That was three weeks ago. No response. I have filed a complaint with the Wisconsin Commissioner of Insurance.

    It is only $735, but I feel very poorly treated by Thrivent in this situation.

    Reply
  2. I had a life insurance policy with Thrivent on my husband who died suddenly of a massive heart attack back in 2000. As soon as I gave my rep the death certificate, it was paid promptly. I have had nothing but good experiences with Thrivent, the reps explain everything to me and show me the written verbiage in the policy. I receive monthly income on investments and whenever I’ve had a question, they are quick to respond.

    Reply
  3. I’ve been investing with [Redacted] of Thrivent for 10 years, and not once has she been in touch to review my portfolio. Happy to take my money and charge me fees, but can’t bother reaching out to give advice when I’ve been investing nearly 50K at a measly 2% return. Part my responsibility b/c it is my money, but really that’s what I’ve paid her to do too.

    I’m withdrawing my funds to invest elsewhere, in a different vehicle. Would not recommend.

    Reply
  4. The parent companies of Thrivent have been involved in previous lawsuits. I am considering initiating one myself. I would appreciate hearing from the many disgruntled people who also have had problems dealing with Thrivent. Send comments to my email listed below. Dr. Charles Dickson

    Reply
    • My problem was resolved so that is fine now BUT on another level~a big policy was aged out. I understand about the poor economy over the last 8 yrs, but why not just tell us and let us make a bigger payment rather than saying it would no longer be in force at 78? My fathers was to run out at 86 but because of the economy in his day, it was still in force at 92 and paid out well.

      Reply
    • We had a very difficult time during my husband’s illness, Parkinson’s among others, getting any help from Thrivent. Their customer service people were rude and of no assistance. Of his $170.000 fund, we spent $6,000 due to their outrageous, convoluted rules written for the benefit of the company. The salesman did not explain any of these caveats when we purchased the policy and refused to take my calls. Now I need some help, in-home, due to a broken foot but am told I have to pay for 90days of help before they will begin to pay, then need a doctor’s certification that I am disabled. There is a clause stating that if a licensed Health Care Practitioner has, with a 12 month period preceding that day, (what day?) certifies that the person has a physical impairment to last at least 90 days, but it doesn’t say anything else.I am about to go to my attorney, call my Congressmen and anything else to bring this company around. They keep a client’s fund separately but then, if not used, they abscond with it. It’s our money but they act like it’s theirs. They could keep the interest, but refund the premiums not used. It’s white-collar theft and they get away with it because they are a brotherhood. I would never have done business with this company.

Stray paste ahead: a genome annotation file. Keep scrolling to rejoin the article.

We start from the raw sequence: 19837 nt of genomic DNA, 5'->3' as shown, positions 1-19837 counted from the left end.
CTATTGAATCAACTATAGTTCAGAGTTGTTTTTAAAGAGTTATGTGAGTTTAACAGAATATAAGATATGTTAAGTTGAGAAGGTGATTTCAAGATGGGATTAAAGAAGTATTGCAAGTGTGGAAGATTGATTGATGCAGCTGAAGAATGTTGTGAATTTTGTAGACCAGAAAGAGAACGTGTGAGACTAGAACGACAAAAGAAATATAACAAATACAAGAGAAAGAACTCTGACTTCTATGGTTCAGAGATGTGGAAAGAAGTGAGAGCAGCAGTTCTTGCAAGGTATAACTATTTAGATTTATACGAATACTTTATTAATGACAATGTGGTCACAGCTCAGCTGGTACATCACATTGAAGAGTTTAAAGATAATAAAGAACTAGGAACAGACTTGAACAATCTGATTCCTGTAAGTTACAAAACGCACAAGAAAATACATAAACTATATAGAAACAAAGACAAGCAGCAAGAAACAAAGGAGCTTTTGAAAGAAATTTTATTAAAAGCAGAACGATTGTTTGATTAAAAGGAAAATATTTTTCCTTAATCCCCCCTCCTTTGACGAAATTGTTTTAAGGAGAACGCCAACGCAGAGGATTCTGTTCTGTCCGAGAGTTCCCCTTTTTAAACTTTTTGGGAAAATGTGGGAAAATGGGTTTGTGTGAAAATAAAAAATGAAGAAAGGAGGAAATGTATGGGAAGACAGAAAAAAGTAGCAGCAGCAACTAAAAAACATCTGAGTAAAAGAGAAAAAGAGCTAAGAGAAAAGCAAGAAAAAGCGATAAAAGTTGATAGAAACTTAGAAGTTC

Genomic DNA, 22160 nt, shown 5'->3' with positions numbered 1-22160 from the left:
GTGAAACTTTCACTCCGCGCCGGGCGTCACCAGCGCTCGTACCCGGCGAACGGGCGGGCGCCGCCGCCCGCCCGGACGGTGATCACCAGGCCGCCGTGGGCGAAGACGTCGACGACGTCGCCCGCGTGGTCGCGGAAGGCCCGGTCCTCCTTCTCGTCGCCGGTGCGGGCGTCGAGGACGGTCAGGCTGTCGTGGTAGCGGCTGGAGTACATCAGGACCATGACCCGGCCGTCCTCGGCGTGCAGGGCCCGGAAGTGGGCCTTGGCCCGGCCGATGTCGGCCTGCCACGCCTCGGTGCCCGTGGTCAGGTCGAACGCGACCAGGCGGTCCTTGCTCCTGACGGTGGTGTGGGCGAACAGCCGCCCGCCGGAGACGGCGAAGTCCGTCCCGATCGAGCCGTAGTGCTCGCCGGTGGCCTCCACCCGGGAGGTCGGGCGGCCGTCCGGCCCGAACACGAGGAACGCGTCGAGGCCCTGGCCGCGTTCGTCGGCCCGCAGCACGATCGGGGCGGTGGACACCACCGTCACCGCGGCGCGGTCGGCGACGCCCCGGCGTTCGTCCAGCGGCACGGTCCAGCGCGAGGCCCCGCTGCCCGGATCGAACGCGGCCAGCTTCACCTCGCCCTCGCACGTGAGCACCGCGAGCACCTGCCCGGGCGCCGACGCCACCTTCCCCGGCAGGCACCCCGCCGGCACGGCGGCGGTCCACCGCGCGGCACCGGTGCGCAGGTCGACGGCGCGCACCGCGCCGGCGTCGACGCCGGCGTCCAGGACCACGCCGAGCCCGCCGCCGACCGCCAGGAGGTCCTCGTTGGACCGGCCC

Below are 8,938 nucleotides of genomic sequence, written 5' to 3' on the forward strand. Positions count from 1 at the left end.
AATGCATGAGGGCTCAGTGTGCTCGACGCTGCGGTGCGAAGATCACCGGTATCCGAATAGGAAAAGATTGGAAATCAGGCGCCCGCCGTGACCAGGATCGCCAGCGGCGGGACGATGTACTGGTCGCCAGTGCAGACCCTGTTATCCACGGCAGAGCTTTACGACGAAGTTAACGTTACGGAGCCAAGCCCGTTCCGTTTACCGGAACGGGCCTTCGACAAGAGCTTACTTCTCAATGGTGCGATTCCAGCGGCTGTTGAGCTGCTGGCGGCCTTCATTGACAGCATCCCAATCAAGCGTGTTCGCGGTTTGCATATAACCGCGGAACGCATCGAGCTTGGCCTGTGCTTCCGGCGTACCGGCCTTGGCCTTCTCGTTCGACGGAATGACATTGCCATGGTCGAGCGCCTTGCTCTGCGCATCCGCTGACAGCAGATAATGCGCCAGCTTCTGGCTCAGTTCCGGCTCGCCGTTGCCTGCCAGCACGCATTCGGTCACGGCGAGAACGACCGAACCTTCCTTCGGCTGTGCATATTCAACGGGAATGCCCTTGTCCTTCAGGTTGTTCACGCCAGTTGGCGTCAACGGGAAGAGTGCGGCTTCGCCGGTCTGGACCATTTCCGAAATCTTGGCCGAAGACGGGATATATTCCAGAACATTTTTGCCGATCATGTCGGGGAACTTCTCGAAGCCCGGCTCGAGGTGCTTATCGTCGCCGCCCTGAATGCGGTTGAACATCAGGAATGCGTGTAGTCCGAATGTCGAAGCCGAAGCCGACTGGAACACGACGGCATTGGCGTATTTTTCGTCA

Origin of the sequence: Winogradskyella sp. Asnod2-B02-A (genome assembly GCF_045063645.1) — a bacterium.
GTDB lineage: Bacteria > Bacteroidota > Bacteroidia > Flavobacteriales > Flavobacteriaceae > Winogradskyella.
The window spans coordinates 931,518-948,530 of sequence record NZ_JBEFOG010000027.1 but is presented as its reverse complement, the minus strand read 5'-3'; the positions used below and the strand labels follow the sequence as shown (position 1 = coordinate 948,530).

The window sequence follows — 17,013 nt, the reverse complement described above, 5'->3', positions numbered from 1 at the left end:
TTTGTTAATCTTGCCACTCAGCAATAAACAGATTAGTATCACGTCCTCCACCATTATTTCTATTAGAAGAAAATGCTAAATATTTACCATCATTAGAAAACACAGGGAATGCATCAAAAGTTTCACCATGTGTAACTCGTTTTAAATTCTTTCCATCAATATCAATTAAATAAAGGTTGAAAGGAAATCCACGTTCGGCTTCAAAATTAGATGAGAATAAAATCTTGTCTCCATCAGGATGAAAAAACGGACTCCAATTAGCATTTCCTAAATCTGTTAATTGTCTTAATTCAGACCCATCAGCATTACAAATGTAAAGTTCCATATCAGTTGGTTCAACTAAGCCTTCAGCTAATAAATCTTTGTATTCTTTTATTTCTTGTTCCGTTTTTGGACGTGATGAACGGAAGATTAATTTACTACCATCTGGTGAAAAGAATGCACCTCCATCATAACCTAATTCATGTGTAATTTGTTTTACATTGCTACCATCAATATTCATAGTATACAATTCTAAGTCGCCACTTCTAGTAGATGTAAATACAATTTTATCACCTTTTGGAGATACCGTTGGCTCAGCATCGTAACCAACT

Reply
      • I have a long term care rider on an annuity with Thrivent also and was told up front and its also clearly written in my policy that payment for care wouldn’t start until a 90 day period is up. Meaning I would be paying for the first 90 days.

        Reply
    • I am working on a long-term care insurance benefit dispute for 9 months now. Thrivent refuses to pay the claim even though my mother is coming to the end of her life and is totally disabled. I received a letter today stating that Thrivent does not have to justify their reasons for not paying the claim.
      I attempted to resolve the claim through the Pennsylvania Dept of Insurance who did nothing but recommend we get an attorney. I also Issued a claim with the Better Business Bureau… another complete waste of time. Thrivent pays the BBB to post an A+ rating.
      Today I sent my dispute to the Attorney General’s office.
      Please… let’s not let this unethical organization take our parent’s money and then hide behind red tape and ambiguity when it is time for a payout. Has anyone contacted the Lutheran Synod to find out who is promoting these crooks? Does the Lutheran Synod know that Thrivent is not paying their claims?

      Reply